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Publication numberUS1943903 A
Publication typeGrant
Publication dateJan 16, 1934
Filing dateNov 11, 1931
Priority dateNov 11, 1931
Publication numberUS 1943903 A, US 1943903A, US-A-1943903, US1943903 A, US1943903A
InventorsJohn E Treanor
Original AssigneeJohn E Treanor
Export CitationBiBTeX, EndNote, RefMan
External Links: USPTO, USPTO Assignment, Espacenet
Carbonating apparatus
US 1943903 A
Images(2)
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Description  (OCR text may contain errors)

Jan. 16, 1934; y J, E; TREANQR 1,943,903

cAnBoNATING APPARATUS Jan.1s,1934. y 1E. TREANOR. 1,943,903

CARBOTING APPARATUS y Filed Nv. 11, 1931 2 Sheets-Sheet 2 57 f 55\ 72 Z F Z l @8 77 7 75 f@ l 220' @f W2 L 49 i 5gg-f /w /7 A 54 /5;/ ;Z 5 I d A lc v 3 3'/ fg@ 4Q l 8.5 90

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Patented Jan. 16, 1934 UNITED STATES CARBONATING APPARATUS John E. Treanor, Nogales, Ariz.

Application November 11, 1931 Serial No. 574,324

Claims. (Cl. Z61-l5) My invention relates to carbonating apparatus of the character of self-controlled and automatic operation, and is an improvement on my prior invention of the same general type, as set forth in 5 application Serial 37,584, led June 16, 1925,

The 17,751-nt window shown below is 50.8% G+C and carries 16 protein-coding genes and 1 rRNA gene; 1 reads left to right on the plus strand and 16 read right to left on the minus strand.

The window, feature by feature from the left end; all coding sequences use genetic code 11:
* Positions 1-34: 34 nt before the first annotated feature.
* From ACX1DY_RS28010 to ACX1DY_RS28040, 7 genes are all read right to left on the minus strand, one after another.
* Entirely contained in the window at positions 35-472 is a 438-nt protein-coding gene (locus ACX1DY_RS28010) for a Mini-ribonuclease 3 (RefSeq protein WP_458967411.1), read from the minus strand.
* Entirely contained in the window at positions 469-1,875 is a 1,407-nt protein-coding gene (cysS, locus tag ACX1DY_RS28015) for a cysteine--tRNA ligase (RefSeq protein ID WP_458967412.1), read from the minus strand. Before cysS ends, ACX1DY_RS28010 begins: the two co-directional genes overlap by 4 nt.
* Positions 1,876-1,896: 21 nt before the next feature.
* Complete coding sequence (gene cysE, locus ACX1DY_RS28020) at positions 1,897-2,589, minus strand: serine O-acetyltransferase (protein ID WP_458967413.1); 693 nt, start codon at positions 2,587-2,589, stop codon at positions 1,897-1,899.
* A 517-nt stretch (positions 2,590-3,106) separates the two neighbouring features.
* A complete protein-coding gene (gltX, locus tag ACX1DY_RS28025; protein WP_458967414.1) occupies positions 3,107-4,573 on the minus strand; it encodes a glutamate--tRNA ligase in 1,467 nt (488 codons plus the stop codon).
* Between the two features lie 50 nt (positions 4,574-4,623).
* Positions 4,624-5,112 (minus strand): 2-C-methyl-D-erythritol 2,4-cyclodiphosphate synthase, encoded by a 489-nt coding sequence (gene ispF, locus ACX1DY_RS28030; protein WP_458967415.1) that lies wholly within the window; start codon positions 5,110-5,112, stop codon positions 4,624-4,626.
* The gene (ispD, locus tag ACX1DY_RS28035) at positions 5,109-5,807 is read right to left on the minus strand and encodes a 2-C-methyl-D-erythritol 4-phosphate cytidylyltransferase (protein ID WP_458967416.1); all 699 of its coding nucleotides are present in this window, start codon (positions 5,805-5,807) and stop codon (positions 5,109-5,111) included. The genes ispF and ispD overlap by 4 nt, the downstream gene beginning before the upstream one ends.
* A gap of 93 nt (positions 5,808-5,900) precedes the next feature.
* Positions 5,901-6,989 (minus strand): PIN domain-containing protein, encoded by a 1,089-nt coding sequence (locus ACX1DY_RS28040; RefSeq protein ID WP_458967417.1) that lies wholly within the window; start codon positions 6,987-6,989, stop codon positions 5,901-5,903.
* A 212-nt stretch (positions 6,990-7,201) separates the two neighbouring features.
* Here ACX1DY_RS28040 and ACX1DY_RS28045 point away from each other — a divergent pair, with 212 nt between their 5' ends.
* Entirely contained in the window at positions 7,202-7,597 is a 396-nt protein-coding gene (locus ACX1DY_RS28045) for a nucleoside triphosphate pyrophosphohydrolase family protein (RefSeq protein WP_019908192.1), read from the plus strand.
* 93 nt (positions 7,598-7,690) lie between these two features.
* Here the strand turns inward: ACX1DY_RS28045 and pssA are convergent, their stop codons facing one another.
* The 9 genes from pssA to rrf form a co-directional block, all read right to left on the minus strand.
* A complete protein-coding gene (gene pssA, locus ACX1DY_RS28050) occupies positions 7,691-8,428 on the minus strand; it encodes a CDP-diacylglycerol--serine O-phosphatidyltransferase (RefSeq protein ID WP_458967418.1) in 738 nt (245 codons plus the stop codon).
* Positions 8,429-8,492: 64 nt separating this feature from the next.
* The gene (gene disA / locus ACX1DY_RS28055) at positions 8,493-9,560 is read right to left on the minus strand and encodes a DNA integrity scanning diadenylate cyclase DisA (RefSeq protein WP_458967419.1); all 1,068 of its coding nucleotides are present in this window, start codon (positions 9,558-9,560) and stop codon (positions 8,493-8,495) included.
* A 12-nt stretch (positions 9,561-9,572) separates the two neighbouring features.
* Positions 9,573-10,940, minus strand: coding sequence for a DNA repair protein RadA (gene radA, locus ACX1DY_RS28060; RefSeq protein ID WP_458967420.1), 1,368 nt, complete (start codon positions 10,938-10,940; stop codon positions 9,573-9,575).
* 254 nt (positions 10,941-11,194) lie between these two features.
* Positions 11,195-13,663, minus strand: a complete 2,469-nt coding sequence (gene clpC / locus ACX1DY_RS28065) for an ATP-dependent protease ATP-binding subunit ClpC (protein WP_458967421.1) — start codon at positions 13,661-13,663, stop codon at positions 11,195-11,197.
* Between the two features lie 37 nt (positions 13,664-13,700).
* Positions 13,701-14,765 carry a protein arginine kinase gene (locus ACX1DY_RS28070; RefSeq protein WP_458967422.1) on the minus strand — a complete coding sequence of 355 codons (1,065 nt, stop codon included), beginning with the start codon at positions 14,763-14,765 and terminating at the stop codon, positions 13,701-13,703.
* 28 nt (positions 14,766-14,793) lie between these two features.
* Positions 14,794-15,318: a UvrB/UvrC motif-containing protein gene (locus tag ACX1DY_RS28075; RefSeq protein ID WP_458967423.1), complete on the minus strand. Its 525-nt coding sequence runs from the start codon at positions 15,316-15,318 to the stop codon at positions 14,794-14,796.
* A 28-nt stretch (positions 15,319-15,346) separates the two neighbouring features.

which has matured into Patent No. 1,840,859, dated January 12, 1932.

In designing my original carbonator, the object was to create an apparatus of extremely small compass which would be available for use in cooling compartments of fountains, kegs, and dispensing cabinets, and which would produce a high grade of charged water with varying draft arm opening and at varying pressures of either or both gas and water above the pressure required to absorb the amount of carbon dioxide gas necessary to produce a commercial product.

It is the principal object of my present invention to produce a carbonating apparatus by which is effected a more perfect and absolutely automatic control of the water and gas supply thereto and one in which a carbonating equilibrium of gas and water is more constantly maintained.

In certain types of carbonators there exists a tendency for the gas-head to flood with water during periods of relatively long duration, for example, over night. This has proved to be due to one or all of four causes. First, an imperfect closure against the entrance of water into the intellor of the water nozzle; second, a pumping action in the water supply line, resulting from fluctuations of the water pressure therein; third, changes in temperature of both water and gas, resulting in changes in volume, inducing further pumping action; and, fourth, absorption of the residual gas in the gas by-pass and gas-head by the injected water.